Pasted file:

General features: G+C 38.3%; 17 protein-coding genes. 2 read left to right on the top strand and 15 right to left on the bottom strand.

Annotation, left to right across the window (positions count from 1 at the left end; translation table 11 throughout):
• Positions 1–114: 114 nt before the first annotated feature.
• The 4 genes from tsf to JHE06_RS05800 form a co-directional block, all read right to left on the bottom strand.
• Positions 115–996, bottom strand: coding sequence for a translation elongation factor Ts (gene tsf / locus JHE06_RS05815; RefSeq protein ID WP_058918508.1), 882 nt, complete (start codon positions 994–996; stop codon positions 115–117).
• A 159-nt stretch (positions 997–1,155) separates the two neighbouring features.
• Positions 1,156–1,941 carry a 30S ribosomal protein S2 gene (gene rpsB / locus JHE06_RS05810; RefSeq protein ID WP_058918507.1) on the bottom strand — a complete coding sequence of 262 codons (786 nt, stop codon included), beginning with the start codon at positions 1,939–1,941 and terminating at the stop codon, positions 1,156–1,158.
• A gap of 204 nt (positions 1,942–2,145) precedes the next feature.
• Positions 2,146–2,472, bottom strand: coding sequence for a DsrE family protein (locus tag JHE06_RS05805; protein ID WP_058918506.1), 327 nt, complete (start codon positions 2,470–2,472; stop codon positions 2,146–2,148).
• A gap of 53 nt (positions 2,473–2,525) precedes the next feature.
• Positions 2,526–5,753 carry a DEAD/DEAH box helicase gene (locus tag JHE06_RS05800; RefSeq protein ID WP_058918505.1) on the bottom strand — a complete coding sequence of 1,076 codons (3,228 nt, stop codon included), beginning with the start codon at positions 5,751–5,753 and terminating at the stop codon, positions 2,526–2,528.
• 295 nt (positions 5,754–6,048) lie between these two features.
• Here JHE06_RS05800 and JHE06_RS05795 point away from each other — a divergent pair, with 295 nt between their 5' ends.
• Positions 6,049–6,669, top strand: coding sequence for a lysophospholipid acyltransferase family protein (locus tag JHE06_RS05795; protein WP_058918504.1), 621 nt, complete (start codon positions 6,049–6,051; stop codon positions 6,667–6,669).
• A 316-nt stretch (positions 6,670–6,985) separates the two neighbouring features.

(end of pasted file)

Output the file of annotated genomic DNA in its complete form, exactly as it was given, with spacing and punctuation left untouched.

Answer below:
General features: G+C 38.3%; 17 protein-coding genes. 2 read left to right on the top strand and 15 right to left on the bottom strand.

Annotation, left to right across the window (positions count from 1 at the left end; translation table 11 throughout):
• Positions 1–114: 114 nt before the first annotated feature.
• The 4 genes from tsf to JHE06_RS05800 form a co-directional block, all read right to left on the bottom strand.
• Positions 115–996, bottom strand: coding sequence for a translation elongation factor Ts (gene tsf / locus JHE06_RS05815; RefSeq protein ID WP_058918508.1), 882 nt, complete (start codon positions 994–996; stop codon positions 115–117).
• A 159-nt stretch (positions 997–1,155) separates the two neighbouring features.
• Positions 1,156–1,941 carry a 30S ribosomal protein S2 gene (gene rpsB / locus JHE06_RS05810; RefSeq protein ID WP_058918507.1) on the bottom strand — a complete coding sequence of 262 codons (786 nt, stop codon included), beginning with the start codon at positions 1,939–1,941 and terminating at the stop codon, positions 1,156–1,158.
• A gap of 204 nt (positions 1,942–2,145) precedes the next feature.
• Positions 2,146–2,472, bottom strand: coding sequence for a DsrE family protein (locus tag JHE06_RS05805; protein ID WP_058918506.1), 327 nt, complete (start codon positions 2,470–2,472; stop codon positions 2,146–2,148).
• A gap of 53 nt (positions 2,473–2,525) precedes the next feature.
• Positions 2,526–5,753 carry a DEAD/DEAH box helicase gene (locus tag JHE06_RS05800; RefSeq protein ID WP_058918505.1) on the bottom strand — a complete coding sequence of 1,076 codons (3,228 nt, stop codon included), beginning with the start codon at positions 5,751–5,753 and terminating at the stop codon, positions 2,526–2,528.
• 295 nt (positions 5,754–6,048) lie between these two features.
• Here JHE06_RS05800 and JHE06_RS05795 point away from each other — a divergent pair, with 295 nt between their 5' ends.
• Positions 6,049–6,669, top strand: coding sequence for a lysophospholipid acyltransferase family protein (locus tag JHE06_RS05795; protein WP_058918504.1), 621 nt, complete (start codon positions 6,049–6,051; stop codon positions 6,667–6,669).
• A 316-nt stretch (positions 6,670–6,985) separates the two neighbouring features.